Digital humanists use digital tools and methods to develop, analyze, and publish their research. Digital Humanities or ‘DH’ courses offer students both an understanding of how the digital world is engineered, and the tools and methods needed to research and publish in today’s digital environment. Research tends to be inter-disciplinary, across both humanities and social science disciplines, and into computer science. DH is also highly vocational, in that it offers the project management and design knowledge needed to produce digital humanities outputs. Digital humanists have also begun to advocate for the value of the humanities as a whole, using their connections with industry and other disciplines to explain why the humanities matter. DH functions as a central cog within the humanities, increasing capability with digital tools and methods across all the disciplines and offering an option for students who would like to augment their degrees with digital elements. Although still tightly connected to the older Humanities Computing tradition through its professional organizations, Digital Humanities has expanded significantly since 2001 when the term was coined. Many universities are establishing courses and programmes, and over 200 centres operate worldwide.
Digital Humanities has a strong history at the University of Canterbury, going back to the days of punch cards and mainframes, which Geoffrey Rice from the History department used to analyze the 1918 Spanish Flu epidemic. More recently, Denis Dutton produced Arts and Letters Daily, and Jack Copeland worked with overseas colleagues to create the Turing Archive for the History of Computing from the Philosophy department. This tradition has been continued in the development of the UC CEISMIC Canterbury Earthquake Digital Archive by Paul Millar and James Smithies, now managed by Chris Thomson and the UC CEISMIC Programme Office. Many other digital humanities projects have been created at the University of Canterbury, and many are in progress. History, Philosophy, Classics, Art History, and English all have staff interested in some aspect of DH, and significant additional expertise can be found in UC libraries. Paul Millar and New Zealand’s first senior lecturer in digital humanities, James Smithies, are leading the development of UC Digital Humanities. Honours courses and inter-disciplinary theses will be offered for the first time in 2014, and digital pathways and internships are being developed across a range of undergraduate courses in the School of Humanities.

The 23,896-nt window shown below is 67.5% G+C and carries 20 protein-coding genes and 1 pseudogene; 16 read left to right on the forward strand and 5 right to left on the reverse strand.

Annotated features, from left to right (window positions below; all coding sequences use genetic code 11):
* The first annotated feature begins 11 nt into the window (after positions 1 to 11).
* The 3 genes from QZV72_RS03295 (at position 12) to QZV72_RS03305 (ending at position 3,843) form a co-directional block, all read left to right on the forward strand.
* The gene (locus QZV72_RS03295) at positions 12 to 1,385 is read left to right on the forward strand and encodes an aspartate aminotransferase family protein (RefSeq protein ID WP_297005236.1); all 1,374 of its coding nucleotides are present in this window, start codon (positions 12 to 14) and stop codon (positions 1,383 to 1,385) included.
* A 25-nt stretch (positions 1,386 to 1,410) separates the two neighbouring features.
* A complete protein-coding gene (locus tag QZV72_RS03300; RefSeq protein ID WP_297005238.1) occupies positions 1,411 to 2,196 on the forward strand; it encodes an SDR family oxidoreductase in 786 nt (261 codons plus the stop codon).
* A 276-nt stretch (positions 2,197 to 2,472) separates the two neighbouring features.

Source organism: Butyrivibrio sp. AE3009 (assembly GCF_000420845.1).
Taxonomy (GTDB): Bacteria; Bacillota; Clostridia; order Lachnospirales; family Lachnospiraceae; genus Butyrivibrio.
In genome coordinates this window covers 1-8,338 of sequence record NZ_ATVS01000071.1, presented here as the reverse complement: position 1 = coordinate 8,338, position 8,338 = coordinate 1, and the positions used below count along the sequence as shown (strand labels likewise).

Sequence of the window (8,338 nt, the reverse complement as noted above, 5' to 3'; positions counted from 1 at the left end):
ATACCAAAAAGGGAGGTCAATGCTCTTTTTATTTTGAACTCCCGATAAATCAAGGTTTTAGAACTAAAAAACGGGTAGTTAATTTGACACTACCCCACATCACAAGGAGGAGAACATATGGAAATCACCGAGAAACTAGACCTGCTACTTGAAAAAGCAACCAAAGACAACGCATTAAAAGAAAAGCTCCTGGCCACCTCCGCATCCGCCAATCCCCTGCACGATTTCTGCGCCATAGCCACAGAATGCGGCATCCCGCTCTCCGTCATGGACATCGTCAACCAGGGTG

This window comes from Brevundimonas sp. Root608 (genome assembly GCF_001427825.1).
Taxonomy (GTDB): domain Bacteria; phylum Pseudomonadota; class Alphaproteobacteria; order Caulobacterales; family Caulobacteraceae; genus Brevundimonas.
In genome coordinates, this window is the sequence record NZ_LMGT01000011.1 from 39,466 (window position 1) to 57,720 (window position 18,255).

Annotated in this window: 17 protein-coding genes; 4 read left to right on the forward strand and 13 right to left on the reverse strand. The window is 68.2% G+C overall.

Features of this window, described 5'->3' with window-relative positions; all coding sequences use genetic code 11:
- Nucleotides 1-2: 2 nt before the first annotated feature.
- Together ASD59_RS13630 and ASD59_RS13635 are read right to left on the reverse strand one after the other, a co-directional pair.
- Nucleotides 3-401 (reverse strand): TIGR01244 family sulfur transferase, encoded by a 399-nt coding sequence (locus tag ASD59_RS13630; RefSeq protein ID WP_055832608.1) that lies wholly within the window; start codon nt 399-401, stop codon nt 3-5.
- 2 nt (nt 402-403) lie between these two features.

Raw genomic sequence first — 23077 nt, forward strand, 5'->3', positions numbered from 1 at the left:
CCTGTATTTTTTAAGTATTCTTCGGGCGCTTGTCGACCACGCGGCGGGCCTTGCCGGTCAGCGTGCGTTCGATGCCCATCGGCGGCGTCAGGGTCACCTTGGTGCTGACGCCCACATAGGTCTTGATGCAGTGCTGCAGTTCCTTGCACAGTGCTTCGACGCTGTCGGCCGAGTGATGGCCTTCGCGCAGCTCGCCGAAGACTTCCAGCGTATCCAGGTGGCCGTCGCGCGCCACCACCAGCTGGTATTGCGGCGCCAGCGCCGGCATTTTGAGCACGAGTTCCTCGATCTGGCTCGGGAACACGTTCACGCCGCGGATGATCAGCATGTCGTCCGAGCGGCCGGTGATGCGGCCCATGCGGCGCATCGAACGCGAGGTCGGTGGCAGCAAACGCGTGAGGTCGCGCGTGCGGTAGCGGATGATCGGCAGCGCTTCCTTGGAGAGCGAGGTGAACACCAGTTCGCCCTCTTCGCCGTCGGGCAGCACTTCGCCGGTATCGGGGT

Access the administrative documents and course outlines for the UCDH Honours programme here.
Technical skills are welcome if you’ve got them, but an interest and willingness to learn are far more important. While digital humanists borrow some tools and methods from computer science, none of the technical aspects of the programme are explicitly graded. Students will get a basic introduction to programming in one of our courses (DIGI 401), but are encouraged to head to Computer Science and Software Engineering for further instruction.
Humanities students have the ideal background for digital humanities study, of course, but students from any UC department are welcome to enrol. Our discipline is highly inter-disciplinary, and we want to encourage as broad a range of students as possible. Overseas initiatives have shown that incredible things can happen when scientists, geographers, computer scientists, and engineers put their minds to humanities questions. Arts and humanities students enjoy the chance to collaborate with colleagues from all parts of the campus, and vice versa. If you’ve got an interest in the humanities, and are confident you’ve got the skills to produce high quality written content, contact Dr. James Smithies.
UC Digital Humanities (UCDH) is a member of The Praxis Network
, a group including digital humanists from the University of Virginia, Hope College, Duke University, Michigan State University, Graduate Center CUNY, University College London, and Brock University. Praxis Network programs are allied but differently-inflected humanities education initiatives, mainly focused on graduate training, and all engaged in rethinking pedagogy and campus partnerships in relation to the digital. Among other elements, the initiatives emphasize new models of methodological training and collaborative research. Each program exists within a particular ecosystem of disciplinary expectations, institutional needs, available resources, leadership styles, and specific challenges. The UC Digital Humanities team aim to create Digital Humanities pathways from undergraduate and graduate study to work-based internships, offering students the opportunity to apply their skills in real-world contexts. Our digital pathways provide a model for a broad range of humanities and social science disciplines, enabling the entire tradition. UCDH students are part of a global effort to understand our digital world, develop and apply new research tools and methods, and reinvigorate the humanities.